January 17, 2017

UNICEF Publishes a Guidance Note on Professional Water Well Drilling

Africa has witnessed a tremendous increase in drilled water wells, or boreholes, over the last 20 years. Groundwater provides an estimated 75 percent of Africa’s domestic water demands. The boreholes and handpumps used to supply this water are financed by development programs, households and local businesses. Groundwater used for farm irrigation in Africa is also expected to grow. Effective groundwater monitoring and management are thus essential to ensure that the continent meets its long-term domestic and agricultural demands without depleting or damaging this resource.

UNICEF supports borehole drilling programs in many African countries. If boreholes are not properly sited, designed and constructed in the first place, supplies cannot be maintained, and investments are wasted. Considering the long term, groundwater resources management is required to prevent over-abstraction, pollution and massive supply failure.

There are weaknesses in how some borehole drilling initiatives are undertaken in a number of African countries. UNICEF is the main UN agency supporting the Sustainable Development Goals drinking water target in rural and peri-urban areas. As such, the agency’s programs need to demonstrate professional groundwater development and support effective groundwater management.

In light of this, UNICEF has just published a document that provides practical guidance on professional water well drilling. It builds on associated guidelines from the Rural Water Supply Network (RWSN) and previous work (particularly the Toolkit to Professionalise Manual Drilling, and the Code of Practice for Cost Effective Boreholes).

The guidance note sets out six areas of engagement, summarized below:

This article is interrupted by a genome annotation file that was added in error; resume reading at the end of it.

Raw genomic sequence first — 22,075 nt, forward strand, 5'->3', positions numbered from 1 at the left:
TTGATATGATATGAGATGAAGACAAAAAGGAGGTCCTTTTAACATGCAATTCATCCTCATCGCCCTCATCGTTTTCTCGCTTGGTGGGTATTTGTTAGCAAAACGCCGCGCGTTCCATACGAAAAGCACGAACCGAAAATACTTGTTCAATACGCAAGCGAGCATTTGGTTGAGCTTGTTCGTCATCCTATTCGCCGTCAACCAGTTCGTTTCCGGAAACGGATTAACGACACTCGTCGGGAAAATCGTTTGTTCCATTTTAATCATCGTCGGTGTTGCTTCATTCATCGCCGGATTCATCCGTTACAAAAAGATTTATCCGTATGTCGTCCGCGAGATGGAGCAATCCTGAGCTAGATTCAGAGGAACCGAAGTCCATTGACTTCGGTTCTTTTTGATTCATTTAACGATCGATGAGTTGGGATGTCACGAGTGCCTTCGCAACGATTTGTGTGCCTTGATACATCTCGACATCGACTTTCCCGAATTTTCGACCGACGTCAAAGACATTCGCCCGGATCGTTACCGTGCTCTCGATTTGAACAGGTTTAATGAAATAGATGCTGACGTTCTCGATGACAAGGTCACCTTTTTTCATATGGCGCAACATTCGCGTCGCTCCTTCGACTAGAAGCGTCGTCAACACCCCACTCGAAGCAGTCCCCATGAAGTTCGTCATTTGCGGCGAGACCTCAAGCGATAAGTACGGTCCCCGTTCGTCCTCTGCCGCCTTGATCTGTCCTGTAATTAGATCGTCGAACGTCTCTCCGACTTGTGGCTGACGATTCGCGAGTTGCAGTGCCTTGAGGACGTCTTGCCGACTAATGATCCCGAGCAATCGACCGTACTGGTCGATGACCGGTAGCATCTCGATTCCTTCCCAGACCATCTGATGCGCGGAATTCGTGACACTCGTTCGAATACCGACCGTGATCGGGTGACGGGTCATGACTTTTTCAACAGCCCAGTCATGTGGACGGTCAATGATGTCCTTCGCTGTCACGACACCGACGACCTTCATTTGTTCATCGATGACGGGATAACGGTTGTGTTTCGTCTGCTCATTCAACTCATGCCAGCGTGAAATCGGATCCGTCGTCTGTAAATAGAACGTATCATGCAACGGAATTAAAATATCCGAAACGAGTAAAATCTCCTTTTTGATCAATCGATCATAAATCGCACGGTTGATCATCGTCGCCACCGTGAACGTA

• The institutional framework matters – promote initiatives to improve national (or state) policies, regulation, standards and procedures of borehole drilling, including the clarification of roles and responsibilities.
  • Groundwater information is essential – value groundwater data and ensure that drilling records are collected, quality assured and collated. This data, together with information generated from it, should be made readily available to help inform future borehole siting and design, as well as groundwater resources management.
  • Capacity is fundamental – raise the skills and knowledge of groundwater development and encourage the availability of suitable equipment in the country.
  • Project design, implementation and monitoring needs to be thorough – improve the design, implementation and monitoring of specific borehole drilling or rehabilitation projects, and ensure that documentation of the process and results is readily available.
  • Dialogue and awareness is crucial – foster dialogue between government agencies (including regulators), drilling contractors and consultants, NGOs, development partners and civil society. Encourage and support efforts that raise awareness of decision-makers and the public about groundwater potential, management and its exploitation.
  • Investment is indispensable – invest adequate financial resources to improve and sustain professional groundwater development.

These are not a sequence of ordered steps, but rather a set of entry points and options. Priorities should be set, and a mix of actions should be taken, depending on the context. There is no simple formula to raise the professionalism of borehole drilling and rehabilitation. As no single organization can successfully raise professionalism alone, collaboration and partnerships with other organizations are necessary.

You can download the guidance note from rural-water-supply.net.

For more, please see Kerstin Danert’s article, Improving the Professionalism of Drilled Water Wells in Africa – Want to Join Us?

And she explores the subject further in her E4C Webinar, Manual Drilling: A Global Perspective of Local Realities.

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